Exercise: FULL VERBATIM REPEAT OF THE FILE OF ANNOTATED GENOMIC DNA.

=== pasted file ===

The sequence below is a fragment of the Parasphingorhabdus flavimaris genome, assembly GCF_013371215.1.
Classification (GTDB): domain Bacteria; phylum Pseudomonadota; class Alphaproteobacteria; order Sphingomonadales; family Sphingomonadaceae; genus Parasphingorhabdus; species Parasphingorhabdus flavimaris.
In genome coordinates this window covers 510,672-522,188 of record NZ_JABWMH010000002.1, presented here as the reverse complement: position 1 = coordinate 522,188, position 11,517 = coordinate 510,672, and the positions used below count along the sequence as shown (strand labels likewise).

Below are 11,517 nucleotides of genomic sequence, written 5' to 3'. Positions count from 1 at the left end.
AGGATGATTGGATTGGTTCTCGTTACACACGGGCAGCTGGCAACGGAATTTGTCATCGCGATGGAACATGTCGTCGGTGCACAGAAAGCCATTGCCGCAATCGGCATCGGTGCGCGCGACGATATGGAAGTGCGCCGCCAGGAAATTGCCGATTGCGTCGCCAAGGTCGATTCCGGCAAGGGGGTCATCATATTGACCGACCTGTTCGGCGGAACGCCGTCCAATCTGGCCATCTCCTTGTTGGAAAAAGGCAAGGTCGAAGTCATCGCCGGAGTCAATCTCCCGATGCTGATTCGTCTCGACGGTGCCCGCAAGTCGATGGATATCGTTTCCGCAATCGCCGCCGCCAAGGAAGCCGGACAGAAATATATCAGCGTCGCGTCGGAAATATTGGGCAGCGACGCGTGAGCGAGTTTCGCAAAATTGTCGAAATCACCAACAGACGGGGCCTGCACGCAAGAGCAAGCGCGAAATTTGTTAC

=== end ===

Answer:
The sequence below is a fragment of the Parasphingorhabdus flavimaris genome, assembly GCF_013371215.1.
Classification (GTDB): domain Bacteria; phylum Pseudomonadota; class Alphaproteobacteria; order Sphingomonadales; family Sphingomonadaceae; genus Parasphingorhabdus; species Parasphingorhabdus flavimaris.
In genome coordinates this window covers 510,672-522,188 of record NZ_JABWMH010000002.1, presented here as the reverse complement: position 1 = coordinate 522,188, position 11,517 = coordinate 510,672, and the positions used below count along the sequence as shown (strand labels likewise).

Below are 11,517 nucleotides of genomic sequence, written 5' to 3'. Positions count from 1 at the left end.
AGGATGATTGGATTGGTTCTCGTTACACACGGGCAGCTGGCAACGGAATTTGTCATCGCGATGGAACATGTCGTCGGTGCACAGAAAGCCATTGCCGCAATCGGCATCGGTGCGCGCGACGATATGGAAGTGCGCCGCCAGGAAATTGCCGATTGCGTCGCCAAGGTCGATTCCGGCAAGGGGGTCATCATATTGACCGACCTGTTCGGCGGAACGCCGTCCAATCTGGCCATCTCCTTGTTGGAAAAAGGCAAGGTCGAAGTCATCGCCGGAGTCAATCTCCCGATGCTGATTCGTCTCGACGGTGCCCGCAAGTCGATGGATATCGTTTCCGCAATCGCCGCCGCCAAGGAAGCCGGACAGAAATATATCAGCGTCGCGTCGGAAATATTGGGCAGCGACGCGTGAGCGAGTTTCGCAAAATTGTCGAAATCACCAACAGACGGGGCCTGCACGCAAGAGCAAGCGCGAAATTTGTTAC